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At Queenstown, Frederick sent a letter to his wife with instructions to pick up his pay from the White Star Line offices in Southampton. He made it into the water, but was unable to get into one of the few lifeboats available. It is believed he died of hypothermia in the freezing ocean. Of the 35 greasers on board the Titanic, only four were saved.

The effect on Susan Woodford and her two young daughters was devastating. Not only did they lose a husband and father, but also the only wage earner. Despite money from the Titanic Fund, times were very difficult. Contracting illnesses, Susan and her eldest daughter were placed in convalescent homes. During the course of their stay, young Annie Freda died of diphtheria in and when her mother died of influenza in , Susan May became an orphan at the age of eight. Cunningham Fireman 30 S'ton 6.

Dickson Trimmer 36 S'ton 5. Ferris Leading Fireman 38 S'ton 6. Fitzpatrick Junior Boilermaker 28 Belfast B Edward Flarty Fireman 43 S'ton 6. Ford Trimmer 22 S'ton 5. Foster Storekeeper 37 Belfast 7. Faser Fireman 30 S'ton 6. Golder Fireman 32 S'ton 6. Gordon Trimmer 29 S'ton 5. Gosling Trimmer 26 S'ton 5. Hall Fireman 32 S'ton 6. Harrison Junior 2nd Engineer 38 Belfast Head Fireman 24 S'ton 6. Hodges Fireman 26 S'ton 6.

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B Charles Ingram Trimmer 21 S'ton 5. Northam, S'ton B. Instance Fireman 33 S'ton 6. Joas Fireman 38 S'ton 6. B James Jukes Greaser 35 S'ton 6. Kearl Trimmer 24 S'ton 5. Kinsella Fireman 30 S'ton 6. New posts Trending Search forums. What's new. New posts New media New media comments New resources Latest activity. New media New comments Search media. Latest reviews Dashboard Search resources. Thread starter Kristjan Peterson Start date Dec 23, JavaScript is disabled. For a better experience, please enable JavaScript in your browser before proceeding.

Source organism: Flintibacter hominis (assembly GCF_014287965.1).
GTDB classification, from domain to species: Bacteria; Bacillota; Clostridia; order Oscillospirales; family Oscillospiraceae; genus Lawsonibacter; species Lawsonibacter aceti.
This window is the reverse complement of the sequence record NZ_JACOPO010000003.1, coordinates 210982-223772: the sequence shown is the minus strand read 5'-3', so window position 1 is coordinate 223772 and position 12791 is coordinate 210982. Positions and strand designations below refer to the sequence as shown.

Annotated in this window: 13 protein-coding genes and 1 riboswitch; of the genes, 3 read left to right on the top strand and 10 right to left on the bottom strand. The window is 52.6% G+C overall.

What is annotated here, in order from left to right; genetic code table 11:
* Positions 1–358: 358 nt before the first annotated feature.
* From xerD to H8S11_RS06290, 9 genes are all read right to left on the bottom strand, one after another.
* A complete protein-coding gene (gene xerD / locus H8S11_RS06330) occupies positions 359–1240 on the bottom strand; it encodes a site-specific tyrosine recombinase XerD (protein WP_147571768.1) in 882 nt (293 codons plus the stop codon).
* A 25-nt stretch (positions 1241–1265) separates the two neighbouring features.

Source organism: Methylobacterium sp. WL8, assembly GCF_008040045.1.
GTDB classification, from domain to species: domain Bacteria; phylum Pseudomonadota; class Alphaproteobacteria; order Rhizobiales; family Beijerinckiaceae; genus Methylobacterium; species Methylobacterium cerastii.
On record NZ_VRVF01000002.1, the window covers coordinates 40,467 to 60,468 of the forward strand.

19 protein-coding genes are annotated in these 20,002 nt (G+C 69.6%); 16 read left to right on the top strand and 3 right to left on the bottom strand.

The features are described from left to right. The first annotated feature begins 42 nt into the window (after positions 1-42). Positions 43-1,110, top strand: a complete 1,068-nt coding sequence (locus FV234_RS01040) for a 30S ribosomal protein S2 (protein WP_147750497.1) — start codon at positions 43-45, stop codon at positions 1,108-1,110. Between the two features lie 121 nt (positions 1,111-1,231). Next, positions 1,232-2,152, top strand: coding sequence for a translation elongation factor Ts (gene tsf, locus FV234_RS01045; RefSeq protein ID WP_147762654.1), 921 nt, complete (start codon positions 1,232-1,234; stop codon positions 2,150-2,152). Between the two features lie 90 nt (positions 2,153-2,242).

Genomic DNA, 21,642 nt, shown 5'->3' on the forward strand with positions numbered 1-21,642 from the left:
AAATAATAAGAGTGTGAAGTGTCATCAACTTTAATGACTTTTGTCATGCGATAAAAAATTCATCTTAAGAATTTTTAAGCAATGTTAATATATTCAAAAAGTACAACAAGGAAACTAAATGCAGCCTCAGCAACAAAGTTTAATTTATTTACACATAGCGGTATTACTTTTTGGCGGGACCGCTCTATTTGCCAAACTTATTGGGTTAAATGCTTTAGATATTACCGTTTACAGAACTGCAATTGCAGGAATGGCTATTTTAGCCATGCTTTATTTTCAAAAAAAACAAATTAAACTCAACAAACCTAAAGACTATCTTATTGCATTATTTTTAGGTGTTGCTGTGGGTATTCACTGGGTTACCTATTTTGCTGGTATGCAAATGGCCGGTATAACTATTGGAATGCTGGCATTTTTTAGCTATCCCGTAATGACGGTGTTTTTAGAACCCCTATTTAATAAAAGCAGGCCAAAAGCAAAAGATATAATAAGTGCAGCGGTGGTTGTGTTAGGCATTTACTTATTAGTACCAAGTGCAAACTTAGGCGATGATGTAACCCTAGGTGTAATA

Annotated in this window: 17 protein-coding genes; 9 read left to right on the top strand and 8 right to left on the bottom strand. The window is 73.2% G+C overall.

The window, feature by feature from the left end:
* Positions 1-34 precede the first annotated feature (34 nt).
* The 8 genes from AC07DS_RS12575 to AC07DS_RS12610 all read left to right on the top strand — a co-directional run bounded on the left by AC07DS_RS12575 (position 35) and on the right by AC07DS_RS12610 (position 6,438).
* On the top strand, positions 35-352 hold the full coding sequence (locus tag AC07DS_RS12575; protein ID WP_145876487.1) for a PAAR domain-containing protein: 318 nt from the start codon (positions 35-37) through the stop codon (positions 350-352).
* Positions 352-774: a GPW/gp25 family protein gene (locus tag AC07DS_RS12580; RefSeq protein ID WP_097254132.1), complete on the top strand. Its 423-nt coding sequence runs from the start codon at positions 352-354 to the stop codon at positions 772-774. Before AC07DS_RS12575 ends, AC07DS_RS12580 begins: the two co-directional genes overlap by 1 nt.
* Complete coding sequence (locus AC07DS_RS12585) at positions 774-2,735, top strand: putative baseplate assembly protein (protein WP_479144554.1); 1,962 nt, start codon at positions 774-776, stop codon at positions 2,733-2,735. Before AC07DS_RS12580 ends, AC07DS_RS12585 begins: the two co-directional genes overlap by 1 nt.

Kristjan Peterson. Dec 23, 43 0 What Did greasers on the ship??? Andrew J. Kahl Member. Mar 26, 39 0 They lubercated equipment and asst.

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This is to the best of my knowledge. Mark Baber Moderator. Dec 29, 6, Please note that the message you're responding to is more than three years old and Kristjan Peterson has not visited this board since October , as shown by clicking on the name next to the message. Therefore, it is not likely that s he will see or respond to your message. Ana Florencia Pinton Member. Feb 21, 2 48 32 Lloret de Mar, Gerona Spain. And why would they have their own mess hall separated from that of the firemen while the trimmers, for example, shared it? Matteo Eyre Member.

Feb 7, 1 I would like to know why so few survived, not one entered a lifeboat unless pulled from the water or on board the collapsible B, why was this?? Bob Godfrey Member. Nov 22, 6, 51 UK. Basically yes, they did stay behind with the engineers because they were engineers - or rather the mechanics who maintained and ran the machinery under supervision of the engineering officers.

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So they weren't released from duty until few if any of the boats remained on the ship. The firemen and trimmers has a higher survival rate because most of them, having nothing to do any more, were released much earlier and some were able to find places in boats as oarsmen or in the general scramble for the last boats on the starboard side aft.